Countless studies have shown that the rate of cell growth correlates with many other phenotypes, including the amount of ribosomes being produced and cell size. These correlations, often called “growth laws”, are powerful because they mean you can predict some phenotypes from others. But we’ve shown that these laws can be broken. For example, ribosome levels do not track growth rate when growth rate is depressed by misfolded proteins. Our goal is to better understand when the growth laws predict phenotype and under what contexts these laws are broken. Some of our work in this area involves single-cell RNA sequencing to find conditions where ribosome levels do not scale with growth rates. Other work involves evolution experiments that select on both cell size and cell growth rate in an effort to tease apart these two linked traits. Will we be able to break the laws? We hope so!

Relevant Papers:
-Ribosome levels do not scale with growth when growth is slowed by misfolded proteins link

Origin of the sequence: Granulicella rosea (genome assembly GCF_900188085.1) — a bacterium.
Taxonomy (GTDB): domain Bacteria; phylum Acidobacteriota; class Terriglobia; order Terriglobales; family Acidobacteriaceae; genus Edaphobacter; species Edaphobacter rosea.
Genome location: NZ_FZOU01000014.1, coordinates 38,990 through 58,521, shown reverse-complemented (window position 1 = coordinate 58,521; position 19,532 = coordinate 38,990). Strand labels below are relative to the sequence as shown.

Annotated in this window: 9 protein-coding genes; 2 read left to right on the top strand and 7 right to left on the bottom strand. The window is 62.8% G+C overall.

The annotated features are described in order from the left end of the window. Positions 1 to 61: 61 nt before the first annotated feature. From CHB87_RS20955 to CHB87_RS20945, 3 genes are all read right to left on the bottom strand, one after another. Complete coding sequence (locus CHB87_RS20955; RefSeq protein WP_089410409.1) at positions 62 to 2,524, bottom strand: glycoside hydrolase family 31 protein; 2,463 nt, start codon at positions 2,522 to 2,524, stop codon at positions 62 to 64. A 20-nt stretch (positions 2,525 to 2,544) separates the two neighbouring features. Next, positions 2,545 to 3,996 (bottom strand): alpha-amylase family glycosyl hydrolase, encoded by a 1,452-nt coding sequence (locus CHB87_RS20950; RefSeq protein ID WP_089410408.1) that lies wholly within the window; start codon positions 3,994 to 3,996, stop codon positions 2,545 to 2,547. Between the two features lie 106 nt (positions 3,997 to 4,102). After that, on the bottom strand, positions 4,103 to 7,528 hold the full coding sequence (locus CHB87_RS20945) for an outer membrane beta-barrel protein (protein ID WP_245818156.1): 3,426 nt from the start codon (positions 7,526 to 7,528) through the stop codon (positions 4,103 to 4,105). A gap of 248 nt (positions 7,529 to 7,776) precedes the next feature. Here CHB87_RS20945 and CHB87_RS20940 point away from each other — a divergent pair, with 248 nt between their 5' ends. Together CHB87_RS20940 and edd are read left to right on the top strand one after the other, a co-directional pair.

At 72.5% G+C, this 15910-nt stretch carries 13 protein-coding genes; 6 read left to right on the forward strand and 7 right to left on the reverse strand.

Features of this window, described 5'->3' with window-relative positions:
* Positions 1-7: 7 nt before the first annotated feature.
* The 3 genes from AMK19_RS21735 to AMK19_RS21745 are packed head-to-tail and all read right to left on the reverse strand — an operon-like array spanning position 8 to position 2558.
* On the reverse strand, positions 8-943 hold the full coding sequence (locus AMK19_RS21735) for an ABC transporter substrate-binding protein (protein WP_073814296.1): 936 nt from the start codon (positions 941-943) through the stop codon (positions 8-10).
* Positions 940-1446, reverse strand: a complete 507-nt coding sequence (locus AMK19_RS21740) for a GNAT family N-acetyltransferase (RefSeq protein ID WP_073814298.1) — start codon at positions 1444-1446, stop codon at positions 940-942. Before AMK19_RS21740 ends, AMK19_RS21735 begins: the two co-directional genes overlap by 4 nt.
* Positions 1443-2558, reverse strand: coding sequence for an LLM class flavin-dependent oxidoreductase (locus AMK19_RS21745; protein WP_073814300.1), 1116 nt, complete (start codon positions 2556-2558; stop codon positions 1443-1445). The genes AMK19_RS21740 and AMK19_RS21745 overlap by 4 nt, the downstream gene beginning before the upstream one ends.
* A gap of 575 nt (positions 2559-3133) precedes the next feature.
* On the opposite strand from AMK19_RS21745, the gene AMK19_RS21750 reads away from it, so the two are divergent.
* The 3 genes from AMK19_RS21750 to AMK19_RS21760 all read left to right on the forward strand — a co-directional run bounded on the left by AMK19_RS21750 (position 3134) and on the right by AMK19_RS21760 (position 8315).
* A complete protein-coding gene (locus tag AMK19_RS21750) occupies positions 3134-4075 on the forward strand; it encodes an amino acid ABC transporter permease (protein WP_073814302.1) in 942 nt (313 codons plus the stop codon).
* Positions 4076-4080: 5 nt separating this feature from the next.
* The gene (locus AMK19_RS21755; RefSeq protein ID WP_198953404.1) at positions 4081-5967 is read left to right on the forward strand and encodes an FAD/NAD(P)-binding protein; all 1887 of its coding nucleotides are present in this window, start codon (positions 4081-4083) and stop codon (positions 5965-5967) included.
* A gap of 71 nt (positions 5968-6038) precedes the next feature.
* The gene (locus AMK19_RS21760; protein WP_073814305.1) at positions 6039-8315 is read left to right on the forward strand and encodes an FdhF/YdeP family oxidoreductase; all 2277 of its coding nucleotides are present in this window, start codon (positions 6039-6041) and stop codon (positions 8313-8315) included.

Tracing mutations impacts through regulatory networks

A theme in many of our studies is our goal to predict some phenotypic responses from others, for example, we want to predict the toxicity of a misfolded protein from its degree of misfolding, or predict growth rate from ribosomal content. We also want to know the limits of these predictions and under what contexts they fail. Some of the most complex networks of related traits are gene regulatory networks. These often can reveal how the impacts of mutation fan out at the molecular level affecting the abundances of many transcripts. We’ve optimized an RNAseq method to report on correlated transcript levels across thousands of single yeast cells. We will use these data to infer regulatory networks and how they change across contexts. This work will uncover the paths linking genotype to phenotype to phenotype to phenotype and how these paths can change across contexts.